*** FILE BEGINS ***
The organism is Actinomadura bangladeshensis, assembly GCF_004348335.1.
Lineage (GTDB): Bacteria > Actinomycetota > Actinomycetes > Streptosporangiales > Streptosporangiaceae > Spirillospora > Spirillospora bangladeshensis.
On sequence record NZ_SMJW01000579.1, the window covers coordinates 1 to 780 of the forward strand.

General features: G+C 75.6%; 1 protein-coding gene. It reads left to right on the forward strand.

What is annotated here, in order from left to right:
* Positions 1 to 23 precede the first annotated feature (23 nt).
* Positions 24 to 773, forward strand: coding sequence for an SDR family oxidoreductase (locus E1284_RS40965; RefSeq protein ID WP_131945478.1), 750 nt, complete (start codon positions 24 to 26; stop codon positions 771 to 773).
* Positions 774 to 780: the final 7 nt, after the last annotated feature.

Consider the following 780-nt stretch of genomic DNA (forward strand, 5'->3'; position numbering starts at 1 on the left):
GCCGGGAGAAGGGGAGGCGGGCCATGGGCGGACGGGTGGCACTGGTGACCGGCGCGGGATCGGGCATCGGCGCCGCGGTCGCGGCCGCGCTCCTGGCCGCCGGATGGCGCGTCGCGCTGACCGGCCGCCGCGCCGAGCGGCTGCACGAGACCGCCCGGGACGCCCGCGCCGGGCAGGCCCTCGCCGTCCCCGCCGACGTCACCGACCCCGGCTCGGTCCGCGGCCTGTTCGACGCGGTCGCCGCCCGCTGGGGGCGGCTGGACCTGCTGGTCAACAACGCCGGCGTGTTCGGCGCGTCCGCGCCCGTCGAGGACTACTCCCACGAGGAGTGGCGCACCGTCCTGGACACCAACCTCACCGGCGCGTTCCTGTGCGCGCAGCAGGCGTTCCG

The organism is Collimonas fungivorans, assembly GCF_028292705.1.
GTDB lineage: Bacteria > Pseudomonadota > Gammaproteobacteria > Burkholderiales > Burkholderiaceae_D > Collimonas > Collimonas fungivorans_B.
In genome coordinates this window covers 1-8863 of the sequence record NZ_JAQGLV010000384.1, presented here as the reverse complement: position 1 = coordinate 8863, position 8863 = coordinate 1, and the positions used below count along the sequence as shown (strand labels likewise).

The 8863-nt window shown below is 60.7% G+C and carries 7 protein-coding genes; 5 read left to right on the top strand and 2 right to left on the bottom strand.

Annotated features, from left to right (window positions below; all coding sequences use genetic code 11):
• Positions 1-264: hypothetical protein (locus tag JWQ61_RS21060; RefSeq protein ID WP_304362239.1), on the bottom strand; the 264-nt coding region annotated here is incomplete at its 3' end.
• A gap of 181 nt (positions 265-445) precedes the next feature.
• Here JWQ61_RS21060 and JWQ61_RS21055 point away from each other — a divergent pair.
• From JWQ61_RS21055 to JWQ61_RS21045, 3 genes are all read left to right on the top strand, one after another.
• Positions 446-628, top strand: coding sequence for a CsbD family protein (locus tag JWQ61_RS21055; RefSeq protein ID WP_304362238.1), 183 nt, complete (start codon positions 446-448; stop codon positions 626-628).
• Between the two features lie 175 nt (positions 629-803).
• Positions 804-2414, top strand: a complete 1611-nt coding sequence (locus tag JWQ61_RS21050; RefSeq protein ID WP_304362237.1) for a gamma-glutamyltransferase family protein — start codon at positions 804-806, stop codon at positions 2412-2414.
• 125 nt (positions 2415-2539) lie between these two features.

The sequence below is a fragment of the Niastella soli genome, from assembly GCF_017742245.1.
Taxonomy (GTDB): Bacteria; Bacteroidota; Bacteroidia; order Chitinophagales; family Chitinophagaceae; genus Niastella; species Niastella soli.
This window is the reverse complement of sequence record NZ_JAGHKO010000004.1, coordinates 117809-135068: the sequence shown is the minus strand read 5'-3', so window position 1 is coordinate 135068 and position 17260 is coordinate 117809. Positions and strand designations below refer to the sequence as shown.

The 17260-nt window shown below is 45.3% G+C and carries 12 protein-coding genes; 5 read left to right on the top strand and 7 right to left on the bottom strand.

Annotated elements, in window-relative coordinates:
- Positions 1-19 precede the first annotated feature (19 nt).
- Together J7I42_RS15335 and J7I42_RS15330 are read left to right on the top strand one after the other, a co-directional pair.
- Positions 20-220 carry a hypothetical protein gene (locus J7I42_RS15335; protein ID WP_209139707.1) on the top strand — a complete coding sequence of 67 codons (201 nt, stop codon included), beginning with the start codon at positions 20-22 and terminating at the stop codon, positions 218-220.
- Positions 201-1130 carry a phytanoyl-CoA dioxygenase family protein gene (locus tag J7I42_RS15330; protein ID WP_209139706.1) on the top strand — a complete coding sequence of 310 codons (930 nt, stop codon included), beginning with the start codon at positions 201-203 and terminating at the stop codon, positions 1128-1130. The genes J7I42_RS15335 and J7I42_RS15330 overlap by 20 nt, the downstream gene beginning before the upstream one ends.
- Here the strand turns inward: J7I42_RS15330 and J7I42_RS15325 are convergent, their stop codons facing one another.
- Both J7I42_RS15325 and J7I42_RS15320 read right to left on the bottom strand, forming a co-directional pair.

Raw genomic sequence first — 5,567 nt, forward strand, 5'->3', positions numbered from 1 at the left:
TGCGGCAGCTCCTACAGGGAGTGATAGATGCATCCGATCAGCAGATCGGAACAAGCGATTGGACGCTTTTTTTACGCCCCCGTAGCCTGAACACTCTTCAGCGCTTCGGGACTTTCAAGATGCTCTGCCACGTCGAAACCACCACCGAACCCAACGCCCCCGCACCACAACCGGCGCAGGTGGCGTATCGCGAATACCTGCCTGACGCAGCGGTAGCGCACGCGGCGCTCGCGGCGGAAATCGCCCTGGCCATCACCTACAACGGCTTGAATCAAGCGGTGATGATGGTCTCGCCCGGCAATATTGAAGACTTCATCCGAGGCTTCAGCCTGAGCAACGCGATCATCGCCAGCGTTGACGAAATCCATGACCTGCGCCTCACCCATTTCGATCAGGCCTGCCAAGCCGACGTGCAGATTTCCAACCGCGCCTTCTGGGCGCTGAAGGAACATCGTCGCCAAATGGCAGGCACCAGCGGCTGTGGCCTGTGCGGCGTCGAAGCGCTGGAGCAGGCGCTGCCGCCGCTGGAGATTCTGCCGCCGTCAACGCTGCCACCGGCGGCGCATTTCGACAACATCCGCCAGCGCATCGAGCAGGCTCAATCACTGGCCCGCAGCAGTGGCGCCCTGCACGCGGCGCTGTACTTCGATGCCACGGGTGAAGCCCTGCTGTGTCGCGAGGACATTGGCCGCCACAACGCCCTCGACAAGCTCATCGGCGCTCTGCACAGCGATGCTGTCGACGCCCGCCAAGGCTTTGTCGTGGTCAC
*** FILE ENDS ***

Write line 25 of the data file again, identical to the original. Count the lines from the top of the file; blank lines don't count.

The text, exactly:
Taxonomy (GTDB): Bacteria; Bacteroidota; Bacteroidia; order Chitinophagales; family Chitinophagaceae; genus Niastella; species Niastella soli.